"Boys Don’t Cry" has no choice but to acknowledge the violence many members of the trans community face since Brandon was brutally murdered. Rigney writes, “…Violence seems the inevitable end to someone who so flagrantly violates cultural rules of gender and sexuality. The violence Brandon faces always comes from men…”. Whether or not the movie places the blame on Brandon’s shoulders for his death (Rigney thinks it does; I disagree) the issue is that people in the trans community do face extremely high rates of assault and violence directed towards them, most frequently by heterosexual cis men. I think that normalizing the transgender experience in film representation rather than having trans people serve the usual negative roles of murdered, murderer, or butt of jokes would be very helpful for both the trans community and social acceptance by the cis community. Vito Russell has discussed that mainstream films about gay issues are not made for the gay community. Boys Don’t Cry is a film about a trans man that was not made for the trans community. Aside from the problematic blurring of Brandon’s gender identity, I do think it is a valuable film and solid representation for the cis community.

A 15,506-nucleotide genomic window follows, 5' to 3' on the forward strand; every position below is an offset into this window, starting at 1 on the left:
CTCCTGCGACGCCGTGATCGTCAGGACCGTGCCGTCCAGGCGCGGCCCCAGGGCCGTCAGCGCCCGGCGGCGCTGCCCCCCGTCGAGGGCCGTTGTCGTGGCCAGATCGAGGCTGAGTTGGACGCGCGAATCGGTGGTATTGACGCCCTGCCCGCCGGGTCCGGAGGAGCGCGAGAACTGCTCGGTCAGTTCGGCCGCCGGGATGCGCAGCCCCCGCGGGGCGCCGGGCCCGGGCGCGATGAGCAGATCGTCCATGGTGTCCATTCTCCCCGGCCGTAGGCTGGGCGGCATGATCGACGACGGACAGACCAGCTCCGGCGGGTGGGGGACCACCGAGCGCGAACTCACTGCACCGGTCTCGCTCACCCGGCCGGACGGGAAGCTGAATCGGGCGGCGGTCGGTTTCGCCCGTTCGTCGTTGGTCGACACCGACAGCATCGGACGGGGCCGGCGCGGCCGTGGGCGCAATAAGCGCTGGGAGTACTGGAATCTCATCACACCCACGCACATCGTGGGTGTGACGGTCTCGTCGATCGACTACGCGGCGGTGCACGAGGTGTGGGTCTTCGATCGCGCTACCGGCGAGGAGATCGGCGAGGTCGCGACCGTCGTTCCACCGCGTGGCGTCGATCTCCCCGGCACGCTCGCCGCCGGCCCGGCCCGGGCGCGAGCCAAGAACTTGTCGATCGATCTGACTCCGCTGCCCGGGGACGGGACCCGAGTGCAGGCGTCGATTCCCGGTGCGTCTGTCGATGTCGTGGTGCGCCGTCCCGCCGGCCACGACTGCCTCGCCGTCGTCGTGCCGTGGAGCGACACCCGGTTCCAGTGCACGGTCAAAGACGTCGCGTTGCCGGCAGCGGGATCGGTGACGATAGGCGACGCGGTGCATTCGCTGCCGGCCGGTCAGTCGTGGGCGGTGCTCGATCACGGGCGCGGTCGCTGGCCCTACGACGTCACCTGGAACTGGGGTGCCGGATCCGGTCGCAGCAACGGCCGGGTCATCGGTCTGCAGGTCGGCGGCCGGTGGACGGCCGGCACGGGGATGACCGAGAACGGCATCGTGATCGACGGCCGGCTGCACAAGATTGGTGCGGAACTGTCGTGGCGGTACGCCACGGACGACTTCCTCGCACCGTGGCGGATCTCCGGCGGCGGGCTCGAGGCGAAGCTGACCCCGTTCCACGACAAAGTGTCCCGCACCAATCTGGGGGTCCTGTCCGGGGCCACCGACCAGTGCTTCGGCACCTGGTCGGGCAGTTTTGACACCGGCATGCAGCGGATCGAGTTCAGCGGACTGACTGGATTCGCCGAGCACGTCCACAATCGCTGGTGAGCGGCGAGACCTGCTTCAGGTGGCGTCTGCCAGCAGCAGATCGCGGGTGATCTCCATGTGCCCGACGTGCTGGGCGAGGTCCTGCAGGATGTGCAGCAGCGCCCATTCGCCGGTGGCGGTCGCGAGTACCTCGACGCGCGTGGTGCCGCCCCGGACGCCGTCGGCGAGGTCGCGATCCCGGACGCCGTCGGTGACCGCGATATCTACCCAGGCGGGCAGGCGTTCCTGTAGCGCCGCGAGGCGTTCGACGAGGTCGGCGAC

READ MORE: Trans In The Mainstream: 5 Takes On The Representation of Trans Men and Women In Film